Father Jeffrey Kegley, pastor of St. Mary Parish, Middletown, leads Eucharistic Adoration in St. Mary Chapel. Courtesy photo
Father Jeffrey Kegley, pastor of St. Mary Parish, Middletown, leads Eucharistic Adoration in St. Mary Chapel. Courtesy photo
As it celebrates 25 years of Perpetual Adoration of the Blessed Sacrament, the Eucharistic Adoration Chapel of St. Mary Parish, Middletown, will be designated a Diocesan Shrine Oct. 16 during a 10 a.m. Mass celebrated by Bishop David M. O’Connell, C.M.

Father Jeffrey Kegley, pastor, announced that on Sept. 1, Bishop O'Connell promulgated the statutes establishing the old St. Mary Church/Chapel as a Diocesan Shrine under the title of Our Lady of the Most Blessed Sacrament.

Father Kegley reflected on how the Diocesan Shrine will become "a place of pilgrimage, perpetual adoration, prayer and devotion" as well as its quarter-century milestone, saying, “It’s pretty wonderful.

“Morning, noon and night, seven days a week, there is somebody in our parish adoring Jesus. It’s the reason we are created – to worship our God, to give him honor and praise,” he said.

The Mass is open to all who wish to attend and will include a special blessing of the chapel by Bishop O’Connell.

“The chapel gets a lot of traffic passing it every day,” Father Kegley noted. “I believe it has been and will continue to be a hope for people.” The Adoration chapel – the former St. Mary Church built in 1902 – holds about 200 worshippers.

The Diocesan Shrine designation “recognizes that there’s a special piety taking place in this building,” Father Kegley said, noting that the opportunity is opened for pilgrimages and “there are special graces attached to Eucharistic Adoration, coming into the presence of Jesus.”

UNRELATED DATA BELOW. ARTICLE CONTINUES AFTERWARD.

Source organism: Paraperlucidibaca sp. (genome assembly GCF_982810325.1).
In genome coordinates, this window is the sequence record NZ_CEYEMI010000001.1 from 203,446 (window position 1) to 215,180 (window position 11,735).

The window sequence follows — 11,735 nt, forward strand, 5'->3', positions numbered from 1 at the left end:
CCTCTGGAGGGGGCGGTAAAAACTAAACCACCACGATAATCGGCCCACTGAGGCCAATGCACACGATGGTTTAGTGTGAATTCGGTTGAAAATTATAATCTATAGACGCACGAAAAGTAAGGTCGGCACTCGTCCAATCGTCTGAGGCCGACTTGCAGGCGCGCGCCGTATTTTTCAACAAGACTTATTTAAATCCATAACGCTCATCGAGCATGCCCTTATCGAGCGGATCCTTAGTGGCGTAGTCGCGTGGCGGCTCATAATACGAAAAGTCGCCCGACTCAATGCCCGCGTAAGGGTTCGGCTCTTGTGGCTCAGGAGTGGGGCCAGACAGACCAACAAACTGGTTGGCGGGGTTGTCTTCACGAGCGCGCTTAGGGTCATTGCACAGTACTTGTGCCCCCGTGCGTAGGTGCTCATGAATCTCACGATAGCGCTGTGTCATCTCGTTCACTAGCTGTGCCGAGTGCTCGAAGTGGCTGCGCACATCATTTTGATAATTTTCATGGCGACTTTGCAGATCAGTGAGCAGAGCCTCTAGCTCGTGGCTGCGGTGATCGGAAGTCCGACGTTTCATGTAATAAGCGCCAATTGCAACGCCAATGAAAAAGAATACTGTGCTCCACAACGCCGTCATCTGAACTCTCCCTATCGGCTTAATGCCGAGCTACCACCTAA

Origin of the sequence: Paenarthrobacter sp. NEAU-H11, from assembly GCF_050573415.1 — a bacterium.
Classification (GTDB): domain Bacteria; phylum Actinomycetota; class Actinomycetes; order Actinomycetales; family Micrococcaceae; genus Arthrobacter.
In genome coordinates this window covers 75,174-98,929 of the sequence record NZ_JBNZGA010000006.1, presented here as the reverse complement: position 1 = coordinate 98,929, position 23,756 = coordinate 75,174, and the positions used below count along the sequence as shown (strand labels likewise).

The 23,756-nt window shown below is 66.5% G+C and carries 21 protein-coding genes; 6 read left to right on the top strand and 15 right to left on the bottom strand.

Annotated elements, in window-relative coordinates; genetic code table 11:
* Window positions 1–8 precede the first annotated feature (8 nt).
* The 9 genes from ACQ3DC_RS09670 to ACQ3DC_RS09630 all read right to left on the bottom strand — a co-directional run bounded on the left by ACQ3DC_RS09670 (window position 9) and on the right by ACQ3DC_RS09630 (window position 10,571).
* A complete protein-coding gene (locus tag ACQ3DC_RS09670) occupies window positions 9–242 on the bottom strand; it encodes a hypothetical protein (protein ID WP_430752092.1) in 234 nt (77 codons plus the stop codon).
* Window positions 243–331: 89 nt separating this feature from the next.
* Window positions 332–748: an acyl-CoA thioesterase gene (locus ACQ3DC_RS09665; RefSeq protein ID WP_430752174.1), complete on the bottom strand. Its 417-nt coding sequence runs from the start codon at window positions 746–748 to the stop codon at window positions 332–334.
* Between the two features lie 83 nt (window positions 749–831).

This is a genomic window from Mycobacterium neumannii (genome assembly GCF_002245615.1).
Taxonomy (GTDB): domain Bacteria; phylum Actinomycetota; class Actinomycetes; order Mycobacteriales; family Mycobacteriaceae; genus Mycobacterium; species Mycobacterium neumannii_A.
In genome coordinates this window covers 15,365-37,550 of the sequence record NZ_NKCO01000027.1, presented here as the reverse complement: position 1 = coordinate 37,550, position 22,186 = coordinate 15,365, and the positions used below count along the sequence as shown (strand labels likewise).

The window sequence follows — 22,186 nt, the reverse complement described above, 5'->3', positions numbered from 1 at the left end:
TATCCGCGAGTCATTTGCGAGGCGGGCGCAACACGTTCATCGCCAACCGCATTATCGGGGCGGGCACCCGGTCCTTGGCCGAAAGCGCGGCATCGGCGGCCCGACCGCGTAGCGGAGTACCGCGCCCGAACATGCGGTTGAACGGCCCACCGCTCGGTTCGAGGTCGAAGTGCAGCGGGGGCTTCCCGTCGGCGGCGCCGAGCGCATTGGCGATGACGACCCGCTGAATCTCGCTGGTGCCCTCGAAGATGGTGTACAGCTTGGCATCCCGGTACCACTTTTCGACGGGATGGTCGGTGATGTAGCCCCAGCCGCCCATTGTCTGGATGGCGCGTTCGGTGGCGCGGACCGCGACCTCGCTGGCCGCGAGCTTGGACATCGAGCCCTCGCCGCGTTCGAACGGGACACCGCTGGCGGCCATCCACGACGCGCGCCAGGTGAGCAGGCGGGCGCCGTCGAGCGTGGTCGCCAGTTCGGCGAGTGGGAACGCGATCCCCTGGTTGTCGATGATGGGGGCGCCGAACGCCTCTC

When Perpetual Adoration was initiated in 1997 in the parish and announced on a nearby Route 35 billboard, 670 people from signed up.

“St. Pope John Paul II wrote in a 1981 article that every parish should have Perpetual Adoration; we took the initiative from him,” recalled Father Kegley, who was St. Mary’s parochial vicar in 1997. Then-Bishop John C. Reiss granted permission, with the idea that it would attract worshippers from the surrounding areas as well.

“We have a pretty sophisticated chain of command,” Father Kegley said of the volunteers, led by coordinators Peggy and Michael Dunne, with online sign-ups. “We have quarterly captains and hourly captains ... All of them are responsible to recruit more adorers.”

At any given time, he pointed out, there are often between 12 and 20 people taking advantage of the 24-7 availability. The parish office is even closed at 1 p.m. every Wednesday for staff Holy Hour.

“The St. Mary School religion classes go to the chapel throughout the year” at the discretion of the religion teachers, he said. “It’s interesting to see the kids ... they really note that something sacred is happening ... they understand that it’s Jesus.”

With the National Eucharistic Revival initiated in June, the timing could not be more poignant. Weekly masses will be celebrated in the chapel, as well as a weeknight Mass for adorers' intentions.

“The purpose of the Revival is for people to encounter the Eucharistic Lord, to return to the mystery,” Father Kegley emphasized. “I believe Eucharistic Chapels are essential to this ... The Revival will take place in every adorer’s heart.”